Revolver Redo

A Break-Top Binge
67

These are 12 yard groups from these old beaters.

Other than making them go bang a few times for fun, it dawned on me I had never actually targeted one of the old break-top revolvers. Their reputations run the gamut from those dreadful South American ones, to “modern” S&Ws from the turn of the century and a bit after. I once saw a South American break-top looking like an S&W DA from the teens. It was labeled: “Smill & Welson, Sprangfeld, Mus, EUA” on the top of the barrel. Those big sneaks.

I dug out my “box” of break-tops. You know, the ones I always score from Brandon’s here in Joplin. “If it’s stupid, broken or a weird caliber, I sell it to Roy,” Brandon always says proudly. I pulled out a pretty decent S&W DA .38 S&W Safety Hammerless 3rd Model, 3.5″ barrel — actually, a nice, tight, “real” gun showing classic S&W quality workmanship. While digging, I caught another glint of nickel and remembered I had a nice version of essentially the same gun, but with a very short 1.5″ barrel, also in .38 S&W. It’s an old family heirloom my dad actually used to carry now and again when I was a kid.

I also found a 4th Model .32 Top Break, also a Smith, more along the lines of the typical .32 S&W nightstand gun our great grandparents might have had. But quality is still up to snuff for what it is. Then, digging deeper, past the missing cylinders, broken hammer spurs and cracked grips, I found a fairly intact Iver Johnson Safety Automatic I forgot I had. I did a bit of quick research and found it was likely made sometime between 1894-1896, to the tune of about $4 to $6 each. It also has a trigger safety lever like a Glock has! Ha!

But — what did you get for your money back then?

The old guns can shoot after all!

Some Surprises

I rounded up my one box of new factory .38 S&W (classic 146-gr. RNL) and about 30 .32 S&W “Western” Lubaloy rounds I found. The first target was for the longer barreled S&W and I set it up at about five yards. I stood, two-handed and practiced my best DA trigger control while peering at the essentially non-existent nickel plated sights. I honestly thought it would be hard to keep the shots on the target. Much to my absolute and utter amazement, four of the five shots went into about a 1″ group just above and to the left of the center. I pulled one shot low in the diamond. Oops. But okay, I was surprised — and it hit fairly close to point of aim.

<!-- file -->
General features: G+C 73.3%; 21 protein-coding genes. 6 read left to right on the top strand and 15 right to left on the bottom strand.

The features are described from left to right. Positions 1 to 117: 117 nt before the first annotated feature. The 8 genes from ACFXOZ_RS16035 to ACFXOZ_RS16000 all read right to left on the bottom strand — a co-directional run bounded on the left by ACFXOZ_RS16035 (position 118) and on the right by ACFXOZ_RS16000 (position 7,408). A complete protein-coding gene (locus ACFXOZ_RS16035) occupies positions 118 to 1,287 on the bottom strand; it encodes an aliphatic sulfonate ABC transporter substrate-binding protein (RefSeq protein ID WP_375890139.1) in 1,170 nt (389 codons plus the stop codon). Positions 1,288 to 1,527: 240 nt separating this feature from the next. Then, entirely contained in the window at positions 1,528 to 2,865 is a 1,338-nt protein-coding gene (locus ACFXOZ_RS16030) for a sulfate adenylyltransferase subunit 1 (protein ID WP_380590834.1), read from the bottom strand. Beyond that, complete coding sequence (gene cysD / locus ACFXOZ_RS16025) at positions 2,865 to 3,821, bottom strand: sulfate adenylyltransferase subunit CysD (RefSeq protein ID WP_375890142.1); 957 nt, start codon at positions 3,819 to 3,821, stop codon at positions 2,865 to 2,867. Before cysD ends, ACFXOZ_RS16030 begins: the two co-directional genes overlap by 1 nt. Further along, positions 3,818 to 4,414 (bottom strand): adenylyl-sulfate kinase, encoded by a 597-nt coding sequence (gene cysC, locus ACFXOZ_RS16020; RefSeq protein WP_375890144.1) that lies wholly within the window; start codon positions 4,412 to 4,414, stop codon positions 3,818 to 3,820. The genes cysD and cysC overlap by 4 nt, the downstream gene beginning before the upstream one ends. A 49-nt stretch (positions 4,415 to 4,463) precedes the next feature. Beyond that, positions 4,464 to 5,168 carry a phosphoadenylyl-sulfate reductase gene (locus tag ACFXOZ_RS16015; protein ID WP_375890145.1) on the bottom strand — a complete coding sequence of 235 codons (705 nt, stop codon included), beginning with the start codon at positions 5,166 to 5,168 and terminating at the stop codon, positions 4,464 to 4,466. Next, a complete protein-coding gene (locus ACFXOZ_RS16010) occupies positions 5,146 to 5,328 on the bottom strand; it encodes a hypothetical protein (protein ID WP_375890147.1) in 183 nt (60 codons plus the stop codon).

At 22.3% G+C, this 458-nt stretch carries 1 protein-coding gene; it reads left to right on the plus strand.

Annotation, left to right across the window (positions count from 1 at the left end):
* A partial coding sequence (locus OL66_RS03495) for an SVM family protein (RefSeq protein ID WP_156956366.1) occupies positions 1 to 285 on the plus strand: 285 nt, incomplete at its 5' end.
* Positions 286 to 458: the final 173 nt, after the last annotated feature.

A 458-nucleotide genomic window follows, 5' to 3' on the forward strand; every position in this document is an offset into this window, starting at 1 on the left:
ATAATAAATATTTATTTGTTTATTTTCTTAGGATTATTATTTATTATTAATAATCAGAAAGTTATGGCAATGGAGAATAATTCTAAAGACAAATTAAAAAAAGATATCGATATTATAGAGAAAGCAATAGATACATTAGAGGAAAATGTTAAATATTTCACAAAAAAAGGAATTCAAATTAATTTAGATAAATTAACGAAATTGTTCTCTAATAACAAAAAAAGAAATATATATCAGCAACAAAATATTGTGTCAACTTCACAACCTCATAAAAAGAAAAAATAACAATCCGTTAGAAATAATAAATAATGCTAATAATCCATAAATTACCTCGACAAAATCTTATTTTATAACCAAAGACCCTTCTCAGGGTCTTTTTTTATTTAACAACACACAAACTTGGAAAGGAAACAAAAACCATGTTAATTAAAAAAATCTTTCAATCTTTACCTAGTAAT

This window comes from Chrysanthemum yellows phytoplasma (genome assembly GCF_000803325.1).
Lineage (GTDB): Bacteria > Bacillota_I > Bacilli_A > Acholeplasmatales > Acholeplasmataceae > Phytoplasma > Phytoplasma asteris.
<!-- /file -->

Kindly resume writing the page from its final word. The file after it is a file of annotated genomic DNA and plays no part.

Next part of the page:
I pushed the target out to a bit more than 10 yards and shot the lower right group. The one high flyer at the point of the diamond is because I sorta’ lost my mind on that particular trigger press. I was also becoming a bit disturbed to note, just maybe — I was completely wrong about these old guns.

I moved the target back to 15 yards and, leaning against the garage door frame, took my time aiming at the lower left bull. Again, the shots hit a bit high (I was compensating by aiming lower a bit), but you can see the five shots. Had the idiot on the trigger — that would be me — had better control of that heavy DA pull, I’m thinking the five shots would have made one ragged hole. I was learning to shoot the gun by then and am convinced to try it more later when I get more ammo. Side note: Velocity was about 616 fps over my chrono. Sloowww.

Homeowner confronts bump in the night in this vintage ad.

The sights make it challenging to aim.

More Hard Lessons

Okay, so everyone jokes about how bad these guns are, but I was rapidly learning “everyone” might just be wrong.

Check out the pic with four targets. That’s the S&W in .38 S&W bottom right (the short-barreled gun), the .32 S&W bottom left (also a Smith), Iver Johnson .32 S&W upper left; and I tossed in a .38 S&W Enfield (1940 vintage) just for fun (upper right). I didn’t have much ammo so just shot at 12 yards, standing, leaning against that garage door frame. I put a few rounds through each gun first to get the hang of things, then targeted them.

No reason to be shy about the performance. The hitch was they all shot way off point of aim. For the snubby (lower-right) I had to aim at the top of the cardboard, as I discovered during my initial couple of test shots. Velocity was about 542 fps and I’m pretty sure I could see the bullets as they strolled leisurely toward the target.

The Enfield shot a bit high, as I aimed at the center bullseye, but the group was exceptional and the gun felt like a “real” gun. Velocity was at 627 fps. For the Iver Johnson and the lower-left S&W .32, I had to aim at the bottom of the bullseye, and even then they shot high. Velocity for the .32s hovered in the 535 fps range. I think a fast bank robber could out-run them.

You’d think gun companies might have at least roughly zeroed for the common loads of the day, but obviously not. I’m thinking the lack of decent sights and the rotten “Point Of Impact vs. Point Of Aim” situation just might be the guilty party causing everyone to think these guns shoot badly. They certainly don’t shoot badly — but they do shoot far away from where you’re aiming!

Without some experimenting, someone would likely have taken a few shots, missed badly and just assumed the gun was crapola. But fortunately for all of us, I didn’t have anything better to do; so now we’re all scratching our heads and looking at these old guns in a new light. Keep in mind, though, some of the really old ones are black powder only, and the cheaper ones are simply not up to being shot much. If you get the itch, make sure you have yours checked out first or you just might get blowed-up. Or worse.

Now … I wonder if I can take one of those pesky grey squirrels with that 3.5″ Smith? So much to do, so little time, eh?

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